Dear Dr. Faux:
Here’s a holiday dilemma, and I bet you aren’t surprised. This season I plan to be out of the country to avoid the usual craziness of traffic, shopping, and unpleasant dinners with my family, and they are always unpleasant. I’m fine with cutting and running, but I don’t like lying about it to my family. Do you think it’s better to lie and avoid hurt feelings, or tell the truth and keep my integrity? I can’t make up my mind. Please sign me,
Splitting in Salem
Dr. Faux has yet to receive a check from this publication, and he is now writing his third column. Without that check and soon Dr. Faux will be saying goodbye. Why don’t you try the same simple approach to the absurdly complex problem you have given yourself about the holidays, your vacation and your family— something about lying and integrity and whatever else you said. Pay attention. Repeat after Dr. Faux, “Goodbye!” Again, “Goodbye.” That word, in isolation, nothing else, no explanation. Stand in front of the mirror and practice if you must. Wear different hats as you say the word. A fedora, something in straw, a visor, baseball cap. Have a guidebook in your hand, a beach ball or binoculars and smile, big smile. “Goodbye.” Dr. Faux would further suggest that if you are feeling expansive and talkative and feel an obligation to explain your vacation, say, “Goodbye. See you after the holidays.” And that is all you say. Try different accents or even better learn how to say goodbye in different languages, the languages of the countries that you will be visiting. “Au revoir,” “ Adios,” “Sayonara,” for example. Practice a jaunty wave, with your arm extended, none of this business with the fingers, the loathsome pinky wave. Try it now. “Goodbye!” and a big wave. It’s what Dr. Faux will do if his check doesn’t arrive and soon; he will just say goodbye. Pay attention. This could be the last summation, the final wisdom, that Dr. Faux will provide in this column if his check doesn’t arrive and soon. On the day of your holiday departure and not before, on your way to the airport, or train station, the terminus of whatever conveyance you have chosen, have the taxi stop at the home of the alpha member of your family. It could be a father or it could be a sister-in-law. Probably a sister-in-law. Pay attention. This is what you will say when you have reached sis’s home. “Driver, stop here.” Now get out of the cab and walk to sis-in-law’s doorway; you are carrying your beach ball or if you are planning a hunting expedition out of the country, a rifle. Dr. Faux does not approve, but you could be carrying a rifle. Knock, knock, knock. The door opens and sis is standing there, her cement bouffant scratching the ceiling. “Why, hello, Splitting in Salem,” she says. “What is that you’re carrying? Why, that looks like a big ol’ gun!” And she will go on about the big ol’ gun if you allow it. You must not allow it so put up your arm—the one not carrying the rifle—and wave, big wave, and say, “Goodbye,” And if you must, “See you after the holidays.” And turn and walk down the walkway, the one lined so artistically with seasonal flowers. Sis will say, “But, but, but…Where are you going, Splitting in Salem?” And you will say— listen very carefully for this is important— “Sorry, got to go, cab waiting.” And that’s all you say until you get in the cab. At which time you may roll down the window and wave again, and say, “Goodbye!”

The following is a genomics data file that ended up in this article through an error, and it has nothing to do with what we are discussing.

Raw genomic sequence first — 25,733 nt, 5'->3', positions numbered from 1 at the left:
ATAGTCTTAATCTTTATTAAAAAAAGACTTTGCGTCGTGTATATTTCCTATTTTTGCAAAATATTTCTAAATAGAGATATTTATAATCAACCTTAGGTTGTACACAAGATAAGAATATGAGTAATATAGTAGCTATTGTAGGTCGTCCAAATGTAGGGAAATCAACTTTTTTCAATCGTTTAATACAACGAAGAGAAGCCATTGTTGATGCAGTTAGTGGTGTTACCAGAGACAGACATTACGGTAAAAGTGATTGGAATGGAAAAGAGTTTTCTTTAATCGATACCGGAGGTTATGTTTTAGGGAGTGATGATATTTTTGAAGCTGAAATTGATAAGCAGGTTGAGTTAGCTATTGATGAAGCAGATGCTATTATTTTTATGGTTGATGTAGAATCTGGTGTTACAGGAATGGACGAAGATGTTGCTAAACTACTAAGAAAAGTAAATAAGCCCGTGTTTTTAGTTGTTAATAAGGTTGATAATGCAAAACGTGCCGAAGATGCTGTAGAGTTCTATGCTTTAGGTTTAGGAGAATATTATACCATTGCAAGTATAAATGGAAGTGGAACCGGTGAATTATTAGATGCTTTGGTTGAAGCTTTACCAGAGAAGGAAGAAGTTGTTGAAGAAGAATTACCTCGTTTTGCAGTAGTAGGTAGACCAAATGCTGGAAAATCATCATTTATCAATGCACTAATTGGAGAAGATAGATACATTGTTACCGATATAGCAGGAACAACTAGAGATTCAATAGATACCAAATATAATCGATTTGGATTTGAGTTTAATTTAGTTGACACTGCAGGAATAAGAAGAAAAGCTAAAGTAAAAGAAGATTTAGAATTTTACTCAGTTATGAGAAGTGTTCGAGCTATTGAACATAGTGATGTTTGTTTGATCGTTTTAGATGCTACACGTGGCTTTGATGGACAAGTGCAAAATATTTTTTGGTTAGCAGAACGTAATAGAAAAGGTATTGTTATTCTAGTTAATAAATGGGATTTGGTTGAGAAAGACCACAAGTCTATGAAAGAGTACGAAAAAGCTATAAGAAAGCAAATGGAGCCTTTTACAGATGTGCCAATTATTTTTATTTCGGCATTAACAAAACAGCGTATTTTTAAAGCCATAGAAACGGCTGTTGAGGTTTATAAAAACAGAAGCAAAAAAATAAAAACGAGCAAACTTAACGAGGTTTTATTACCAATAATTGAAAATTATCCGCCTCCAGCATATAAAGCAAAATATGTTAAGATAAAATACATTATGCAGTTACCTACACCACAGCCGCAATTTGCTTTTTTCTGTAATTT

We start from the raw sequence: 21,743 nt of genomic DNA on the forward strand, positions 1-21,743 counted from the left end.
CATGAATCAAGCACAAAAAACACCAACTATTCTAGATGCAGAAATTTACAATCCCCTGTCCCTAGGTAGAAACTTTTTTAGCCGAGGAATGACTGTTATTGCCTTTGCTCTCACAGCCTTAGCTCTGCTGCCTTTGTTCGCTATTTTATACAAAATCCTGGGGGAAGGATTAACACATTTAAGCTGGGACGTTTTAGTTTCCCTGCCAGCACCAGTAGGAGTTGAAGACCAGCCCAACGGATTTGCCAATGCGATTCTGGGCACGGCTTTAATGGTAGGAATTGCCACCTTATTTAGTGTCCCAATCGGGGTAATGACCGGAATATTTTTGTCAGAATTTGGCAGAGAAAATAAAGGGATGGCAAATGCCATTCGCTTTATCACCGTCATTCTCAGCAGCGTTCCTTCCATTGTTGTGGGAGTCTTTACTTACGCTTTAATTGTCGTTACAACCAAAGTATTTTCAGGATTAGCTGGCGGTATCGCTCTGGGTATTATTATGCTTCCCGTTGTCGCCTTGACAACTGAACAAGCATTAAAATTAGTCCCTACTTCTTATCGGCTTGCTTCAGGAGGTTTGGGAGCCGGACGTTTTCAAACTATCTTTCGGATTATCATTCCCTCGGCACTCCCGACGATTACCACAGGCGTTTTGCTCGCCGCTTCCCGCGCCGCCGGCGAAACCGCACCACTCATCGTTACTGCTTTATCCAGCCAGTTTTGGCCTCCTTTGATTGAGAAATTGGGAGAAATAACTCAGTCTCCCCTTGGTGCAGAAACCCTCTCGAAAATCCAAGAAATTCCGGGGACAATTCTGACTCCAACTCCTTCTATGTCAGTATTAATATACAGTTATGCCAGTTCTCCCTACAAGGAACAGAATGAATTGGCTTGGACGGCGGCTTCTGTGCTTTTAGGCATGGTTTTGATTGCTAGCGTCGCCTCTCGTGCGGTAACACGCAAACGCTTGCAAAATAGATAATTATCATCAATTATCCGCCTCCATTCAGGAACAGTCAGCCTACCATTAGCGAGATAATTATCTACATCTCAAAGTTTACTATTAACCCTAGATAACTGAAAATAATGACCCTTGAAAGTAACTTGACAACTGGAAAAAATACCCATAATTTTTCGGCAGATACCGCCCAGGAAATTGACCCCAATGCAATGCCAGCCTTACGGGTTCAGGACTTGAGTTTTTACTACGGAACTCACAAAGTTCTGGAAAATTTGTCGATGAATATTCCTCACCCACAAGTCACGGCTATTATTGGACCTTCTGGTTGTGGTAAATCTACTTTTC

A Special Note from Dr. Faux: And at this time on this date, Dr. Faux is saying goodbye. He is not writing— an impulsive decision perhaps, the sun is setting through his Airstream’s window, a slash of vodka—he is not writing one more word. No answer to the second pitiable letter he has in front of him. Dr. Faux gives his all and requires compensation. Dr. Faux promised answers to two questions with each column, but without a check he feels that the contractual obligation has been voided. He trusts that the matter can be resolved, but until that time, Goodbye! 11/6/09, 5:38 P.M., Whisper Valley Trailer Park
From the editor: We apologize for the brevity of this column but are happy to report that the matter has been resolved and that Dr. Faux has received a replacement check, delivered by the editor with a special trip to Whisper Valley Trailer Park. Dr. Faux will return in the next issue with a full column. The problem, predictably, was with the erratic mail service for Whisper Valley Trailer Park. It seems that a bag of mail had been left on the stage of the karaoke bar that the mail carrier frequents; Dr. Faux’s check was in that bag. The editor apologizes to Dr. Faux for the inconvenience he was caused. Dr. Faux is a man of great value to this publication, and we are exploring other methods of delivering his monthly compensation. Dr. Faux has suggested a private messenger, but that is not an economically viable solution. The editor believes that he will be making a monthly trip to Whisper Valley. Again, our apologies to Dr. Faux.